Business | Retail

Pizza Hut, KFC have no intention of slowing down in Middle East

Pizza Hut and KFC aim to double their regional presence in 5 years

  • By Manoj Nair, Associate Editor
  • Published: 00:00 June 5, 2012
  • Gulf News

  • Image Credit: Reuters
  • Yum! Brands Inc. CEO David Novak. The company — which owns Pizza Hut, KFC and Taco Bell — believes it is important to be conveniently located and offer affordable menus.

Dubai: For the world’s largest restaurant operator, taking large bites of commercial space globally has not hurt its appetite for more.

In fact, the growth strategy for the $12 billion (Dh44.04 billion) Yum! Brands — which owns Pizza Hut, KFC and Taco Bell in the US and franchises them in most of the other markets — is built around adding thousands of new locations and certainly not in the tens or hundreds. And that includes the Middle East as well.

“The Middle East and North Africa is an extremely strong and growing market for us and we plan to double the number of restaurants in the region to 2,800 locations within the next five years,” said David Novak, the chairman and CEO, who was in Dubai on a short stop last week.

He was on a promotional tour for his book Taking People with You: The Only Way to Make Big Things Happen, the sales proceeds of which will go to the UN’s World Food Programme.

Pizza Hut and KFC enjoy predominant rankings within their categories in the Gulf, even as growth in the UAE’s casual dining market is estimated to be in the high double digits. “Even with all the new concepts that have been introduced in the market in the last four years, the share of the generic brands have not been impacted in any way,” said a retail industry analyst who tracks the F&B (Food and Beverage) space. “In fact, during the downturn they actually won back a lot of traffic.”

As for Novak, he does not see any need to change the growth recipe. “Our vision is to be the defining global company that feeds the world and we see a long runway for growth. We’re the largest — and fastest growing — restaurant company in emerging markets with a 2 to 1 advantage over our nearest competitor.”

It is scale that Novak intends to use to pummel the opposition into submission. As many as 600 new locations are to open in China this year and the stretch target for that market is to reach 20,000 outlets “someday”.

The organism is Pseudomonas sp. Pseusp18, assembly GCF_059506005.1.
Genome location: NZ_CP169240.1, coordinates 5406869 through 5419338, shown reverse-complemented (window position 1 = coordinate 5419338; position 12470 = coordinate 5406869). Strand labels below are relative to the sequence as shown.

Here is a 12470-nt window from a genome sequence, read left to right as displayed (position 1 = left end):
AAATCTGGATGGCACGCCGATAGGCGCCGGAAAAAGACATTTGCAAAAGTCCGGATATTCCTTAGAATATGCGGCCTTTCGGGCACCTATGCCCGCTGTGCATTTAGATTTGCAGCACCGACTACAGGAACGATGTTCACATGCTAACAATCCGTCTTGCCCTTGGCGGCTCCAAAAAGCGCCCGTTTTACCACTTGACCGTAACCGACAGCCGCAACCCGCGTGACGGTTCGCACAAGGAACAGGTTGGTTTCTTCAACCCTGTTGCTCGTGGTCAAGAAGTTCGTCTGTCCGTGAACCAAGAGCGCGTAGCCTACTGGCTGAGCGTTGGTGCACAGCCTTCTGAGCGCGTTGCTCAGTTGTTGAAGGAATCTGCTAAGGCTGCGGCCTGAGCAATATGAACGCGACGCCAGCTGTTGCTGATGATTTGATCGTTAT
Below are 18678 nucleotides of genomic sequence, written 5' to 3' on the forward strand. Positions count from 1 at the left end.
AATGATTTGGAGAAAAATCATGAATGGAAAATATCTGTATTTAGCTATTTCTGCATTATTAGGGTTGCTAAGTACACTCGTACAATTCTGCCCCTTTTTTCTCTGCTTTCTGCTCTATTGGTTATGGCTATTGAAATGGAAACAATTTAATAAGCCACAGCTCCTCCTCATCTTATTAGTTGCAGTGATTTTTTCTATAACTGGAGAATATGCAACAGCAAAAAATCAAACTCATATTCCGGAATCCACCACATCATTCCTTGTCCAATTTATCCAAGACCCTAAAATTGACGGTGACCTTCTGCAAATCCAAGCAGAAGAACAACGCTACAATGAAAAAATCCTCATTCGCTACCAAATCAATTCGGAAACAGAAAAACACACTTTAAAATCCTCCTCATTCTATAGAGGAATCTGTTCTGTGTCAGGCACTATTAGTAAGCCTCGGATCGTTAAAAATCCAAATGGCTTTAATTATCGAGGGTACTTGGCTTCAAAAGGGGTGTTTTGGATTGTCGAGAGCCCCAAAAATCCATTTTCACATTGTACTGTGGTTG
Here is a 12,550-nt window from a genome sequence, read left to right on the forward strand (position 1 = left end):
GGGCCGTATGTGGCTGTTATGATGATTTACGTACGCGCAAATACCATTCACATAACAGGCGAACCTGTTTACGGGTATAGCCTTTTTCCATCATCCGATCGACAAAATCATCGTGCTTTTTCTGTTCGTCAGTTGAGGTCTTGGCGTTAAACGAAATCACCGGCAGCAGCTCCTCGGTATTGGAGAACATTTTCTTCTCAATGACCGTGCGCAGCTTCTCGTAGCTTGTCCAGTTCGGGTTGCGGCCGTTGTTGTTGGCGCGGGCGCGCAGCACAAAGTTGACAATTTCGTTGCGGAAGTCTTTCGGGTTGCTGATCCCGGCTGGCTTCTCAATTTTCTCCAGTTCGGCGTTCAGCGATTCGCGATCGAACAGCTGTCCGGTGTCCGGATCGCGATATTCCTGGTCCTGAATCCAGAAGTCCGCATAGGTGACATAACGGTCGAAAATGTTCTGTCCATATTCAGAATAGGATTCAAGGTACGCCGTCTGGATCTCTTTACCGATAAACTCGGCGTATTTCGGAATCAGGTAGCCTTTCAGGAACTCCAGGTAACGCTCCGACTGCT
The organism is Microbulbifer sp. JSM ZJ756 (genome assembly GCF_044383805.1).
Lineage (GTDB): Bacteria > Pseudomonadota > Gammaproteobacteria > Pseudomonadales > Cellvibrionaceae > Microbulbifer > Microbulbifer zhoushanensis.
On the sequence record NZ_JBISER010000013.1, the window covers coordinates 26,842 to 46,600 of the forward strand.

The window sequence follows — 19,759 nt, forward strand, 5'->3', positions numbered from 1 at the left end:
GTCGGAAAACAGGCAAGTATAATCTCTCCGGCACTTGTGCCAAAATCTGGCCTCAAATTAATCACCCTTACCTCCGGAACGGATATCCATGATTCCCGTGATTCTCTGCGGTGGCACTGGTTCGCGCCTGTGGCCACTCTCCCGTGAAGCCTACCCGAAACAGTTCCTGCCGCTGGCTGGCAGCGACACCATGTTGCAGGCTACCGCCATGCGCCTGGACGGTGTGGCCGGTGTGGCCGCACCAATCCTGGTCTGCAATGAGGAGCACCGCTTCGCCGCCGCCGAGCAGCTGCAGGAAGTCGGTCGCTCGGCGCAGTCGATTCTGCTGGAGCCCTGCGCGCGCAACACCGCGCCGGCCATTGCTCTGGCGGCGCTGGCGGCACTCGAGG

As for India, which is expected to have a “significant impact” on the company’s future profit growth, the plan is to open 2,000 locations by 2020. In Africa, Yum! Brands intends to build on the 656 outlets in South Africa to get into other markets. It has eyes on serving around 20 markets in the continent before the year-end.

“Ninety per cent of our new restaurants outside of China and the US are being opened by our growth-ready franchisees,” Novak — who became chairman in 2001 — said. Lest anyone think that all of the growth is centred around Pizza Hut and KFC, he added for full measure: “We have tremendous opportunity with our two global brands, and believe that Taco Bell over the long-term has the potential for global expansion.”

That thought holds true in this region. While it is inconceivable to think of a consumer-facing location where Pizza Hut and KFC is unrepresented, the expansion of the Taco Bell network is proving to be a long drawn out process.

Could it be that the menu works less well outside of the Americas? “We’ve opened Taco Bells in 12 new countries over the past four years and proving the concept internationally as we go,” said Novak.

Is there any takeaway that the Recession has taught him and the company? “We always ask the question: “What consumer perception, habit or belief do you have to either change, build or reinforce in order to grow the business?” because the answer leads to great insights,” said Novak.

“During challenging economic times, it is especially important to be conveniently located and offer great tasting, affordable menu items that provide value for the consumer.”

The dynamics of the restaurant industry are as straight forward as they get.

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